a significant difference. Although if I remember correctly, this shouldn't matter with a bypass style fuel pressure regulator.
    May God's grace bless you in the Lord Jesus Christ.

    '78 BRONCO: 508" stroker, TFS heads, 11:1 comp ratio, Dominator MPFI & DIS, cold air induction, Spal dual 12" fans/aluminum radiator, dual 3" exhaust/Magnaflow mufflers, Moroso vacuum pump, Accusump, engine oil & trans fluid coolers, 100HP progressive dry direct-port NOS, A/C, LenTech Strip Terminator wide-ratio AOD/2500 RPM converter, 3:1 Atlas II, modified Dana 44/60-lockers-4.10s, hydroboost/4-disc brakes, ram-assist/heim joint steering, Cage long radius arms, traction bars, 4" Skyjacker lift, 35" mud tires

  7. #7

    Default

    Thus why they call it a regulator, huh? LOL!

    I did take the bypass loose from the regulator, and blew 110 PSI air through it. I'm wondering if, maybe the hose is collapsed at the tank end and the 100+ pressure opened it up. The braided hose at the carb end has a Teflon lining, the other end has a rubber hose. My only thoughts there are, why not the supply line too. I'm going to try to run another bypass out of the bottom of the regulator to a gas can, and see what happens. I bought another fuel pressure gauge, and I'm going to try that too. If you guys come up with another idea I'm here, and if any of these work I'll let everyone know. Thanks for the help so far.

  8. #8

    Default

    OK, these are my thoughts now. After taking my regulator apart again, I still find nothing I can see that's wrong. I took my air hose and blew air through the bypass again, it seems like it takes a good deal more than 10 PSI to blow through to the tank. I'm thinking there's got to be somewhat of a blockage there, even though increased pressure will go through. I'm thinking if it takes more than 10 PSI to get the bypass to work, it won't until I find the blockage. I'm taking the car to a friends garage Monday to put it on a lift, and see if my thoughts are right. I'll let everyone know what I find out.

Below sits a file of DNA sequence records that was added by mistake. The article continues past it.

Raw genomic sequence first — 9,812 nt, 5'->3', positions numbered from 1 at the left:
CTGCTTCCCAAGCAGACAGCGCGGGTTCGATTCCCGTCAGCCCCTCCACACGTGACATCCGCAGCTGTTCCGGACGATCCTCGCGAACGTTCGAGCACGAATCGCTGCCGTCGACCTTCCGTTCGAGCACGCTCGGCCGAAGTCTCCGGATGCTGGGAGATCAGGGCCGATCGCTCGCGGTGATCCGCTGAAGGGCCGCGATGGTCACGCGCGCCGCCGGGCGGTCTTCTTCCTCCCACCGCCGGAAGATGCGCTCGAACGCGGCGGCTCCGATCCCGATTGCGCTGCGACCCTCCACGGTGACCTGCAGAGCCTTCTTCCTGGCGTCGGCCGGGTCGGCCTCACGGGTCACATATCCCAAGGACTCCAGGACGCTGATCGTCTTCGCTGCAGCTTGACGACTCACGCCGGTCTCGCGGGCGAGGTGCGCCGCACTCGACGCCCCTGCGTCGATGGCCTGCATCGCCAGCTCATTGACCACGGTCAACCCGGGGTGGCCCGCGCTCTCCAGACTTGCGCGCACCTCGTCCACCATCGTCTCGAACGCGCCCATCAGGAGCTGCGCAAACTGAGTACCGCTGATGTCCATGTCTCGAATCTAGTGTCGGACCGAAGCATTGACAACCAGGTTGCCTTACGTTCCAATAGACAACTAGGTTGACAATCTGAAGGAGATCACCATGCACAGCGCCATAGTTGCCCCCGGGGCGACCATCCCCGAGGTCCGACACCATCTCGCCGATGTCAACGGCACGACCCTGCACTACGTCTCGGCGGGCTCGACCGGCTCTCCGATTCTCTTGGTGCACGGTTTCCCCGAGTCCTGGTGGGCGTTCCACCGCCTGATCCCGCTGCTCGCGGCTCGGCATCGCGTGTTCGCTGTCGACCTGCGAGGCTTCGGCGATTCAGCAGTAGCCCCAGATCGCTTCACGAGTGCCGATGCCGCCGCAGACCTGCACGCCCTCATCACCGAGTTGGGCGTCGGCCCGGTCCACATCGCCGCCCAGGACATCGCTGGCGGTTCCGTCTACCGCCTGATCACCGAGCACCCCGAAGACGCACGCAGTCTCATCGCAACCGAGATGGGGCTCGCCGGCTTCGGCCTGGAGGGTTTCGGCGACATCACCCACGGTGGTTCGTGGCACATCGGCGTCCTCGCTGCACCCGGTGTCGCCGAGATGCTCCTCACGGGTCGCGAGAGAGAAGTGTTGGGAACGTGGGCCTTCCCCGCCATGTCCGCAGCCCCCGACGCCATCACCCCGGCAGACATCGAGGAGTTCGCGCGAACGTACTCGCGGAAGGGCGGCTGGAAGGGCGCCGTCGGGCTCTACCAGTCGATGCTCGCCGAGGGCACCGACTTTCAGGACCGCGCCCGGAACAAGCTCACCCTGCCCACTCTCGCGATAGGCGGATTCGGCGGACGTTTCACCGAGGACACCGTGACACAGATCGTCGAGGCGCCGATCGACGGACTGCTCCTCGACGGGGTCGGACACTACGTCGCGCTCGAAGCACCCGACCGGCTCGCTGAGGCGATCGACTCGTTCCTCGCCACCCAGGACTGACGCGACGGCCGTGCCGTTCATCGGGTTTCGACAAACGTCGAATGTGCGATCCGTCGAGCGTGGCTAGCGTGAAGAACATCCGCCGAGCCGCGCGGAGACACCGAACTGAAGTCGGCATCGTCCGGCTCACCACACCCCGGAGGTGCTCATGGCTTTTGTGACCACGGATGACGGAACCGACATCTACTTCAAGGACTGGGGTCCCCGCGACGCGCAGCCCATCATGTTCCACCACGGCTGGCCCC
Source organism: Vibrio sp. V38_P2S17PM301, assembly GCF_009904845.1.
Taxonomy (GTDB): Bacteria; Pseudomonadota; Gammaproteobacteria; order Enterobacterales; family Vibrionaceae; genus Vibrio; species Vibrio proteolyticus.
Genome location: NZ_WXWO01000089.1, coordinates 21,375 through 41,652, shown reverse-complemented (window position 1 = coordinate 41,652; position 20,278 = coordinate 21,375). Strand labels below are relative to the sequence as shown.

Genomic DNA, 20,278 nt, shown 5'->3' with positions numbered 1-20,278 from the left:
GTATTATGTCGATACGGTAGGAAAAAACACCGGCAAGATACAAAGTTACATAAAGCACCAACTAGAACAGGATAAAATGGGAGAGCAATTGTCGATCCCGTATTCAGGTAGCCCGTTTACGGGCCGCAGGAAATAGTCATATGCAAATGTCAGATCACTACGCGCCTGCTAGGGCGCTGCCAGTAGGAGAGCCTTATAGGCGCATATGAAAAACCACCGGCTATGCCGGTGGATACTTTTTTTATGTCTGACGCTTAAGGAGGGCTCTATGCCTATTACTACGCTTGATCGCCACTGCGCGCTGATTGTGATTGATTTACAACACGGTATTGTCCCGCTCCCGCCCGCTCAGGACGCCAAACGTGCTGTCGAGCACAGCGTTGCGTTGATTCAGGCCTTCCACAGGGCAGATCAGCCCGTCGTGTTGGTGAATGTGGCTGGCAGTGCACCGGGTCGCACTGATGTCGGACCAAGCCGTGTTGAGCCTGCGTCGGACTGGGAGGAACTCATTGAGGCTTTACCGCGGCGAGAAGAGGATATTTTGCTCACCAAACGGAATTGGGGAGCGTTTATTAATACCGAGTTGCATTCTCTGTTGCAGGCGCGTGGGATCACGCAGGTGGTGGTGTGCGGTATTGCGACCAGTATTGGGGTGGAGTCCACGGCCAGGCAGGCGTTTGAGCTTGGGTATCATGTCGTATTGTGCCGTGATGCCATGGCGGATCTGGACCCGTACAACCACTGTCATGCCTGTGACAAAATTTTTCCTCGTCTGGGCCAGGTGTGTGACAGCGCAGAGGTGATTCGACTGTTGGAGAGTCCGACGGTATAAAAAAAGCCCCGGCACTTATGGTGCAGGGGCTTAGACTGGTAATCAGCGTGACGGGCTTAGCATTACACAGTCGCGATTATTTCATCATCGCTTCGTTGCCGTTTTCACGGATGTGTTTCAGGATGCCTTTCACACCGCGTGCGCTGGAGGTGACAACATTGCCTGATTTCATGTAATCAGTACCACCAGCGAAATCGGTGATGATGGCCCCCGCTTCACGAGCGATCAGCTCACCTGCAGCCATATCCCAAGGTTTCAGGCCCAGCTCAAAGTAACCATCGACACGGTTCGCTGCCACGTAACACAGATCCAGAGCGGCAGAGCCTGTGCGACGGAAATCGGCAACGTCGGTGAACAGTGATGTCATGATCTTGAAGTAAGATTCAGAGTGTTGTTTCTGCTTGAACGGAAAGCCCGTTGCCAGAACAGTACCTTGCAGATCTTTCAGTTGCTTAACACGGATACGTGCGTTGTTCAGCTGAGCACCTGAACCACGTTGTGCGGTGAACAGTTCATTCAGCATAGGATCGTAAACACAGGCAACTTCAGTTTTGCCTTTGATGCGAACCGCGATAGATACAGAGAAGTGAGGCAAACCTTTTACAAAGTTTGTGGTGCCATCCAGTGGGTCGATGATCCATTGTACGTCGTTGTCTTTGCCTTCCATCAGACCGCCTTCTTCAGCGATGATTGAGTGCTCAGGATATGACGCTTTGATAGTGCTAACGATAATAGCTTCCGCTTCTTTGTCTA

9. #9
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    Quote Originally Posted by minendrews68 View Post
    I took my air hose and blew air through the bypass again, it seems like it takes a good deal more than 10 PSI to blow through to the tank. I'm thinking there's got to be somewhat of a blockage there, even though increased pressure will go through. I'm thinking if it takes more than 10 PSI to get the bypass to work, it won't until I find the blockage.
    So temporarily substitute that bypass hose with a piece of rubber hose into a bucket. Then see if the fuel pressure regulator will adjust.
    May God's grace bless you in the Lord Jesus Christ.

    '78 BRONCO: 508" stroker, TFS heads, 11:1 comp ratio, Dominator MPFI & DIS, cold air induction, Spal dual 12" fans/aluminum radiator, dual 3" exhaust/Magnaflow mufflers, Moroso vacuum pump, Accusump, engine oil & trans fluid coolers, 100HP progressive dry direct-port NOS, A/C, LenTech Strip Terminator wide-ratio AOD/2500 RPM converter, 3:1 Atlas II, modified Dana 44/60-lockers-4.10s, hydroboost/4-disc brakes, ram-assist/heim joint steering, Cage long radius arms, traction bars, 4" Skyjacker lift, 35" mud tires

  10. #10

    Default

    I can do that.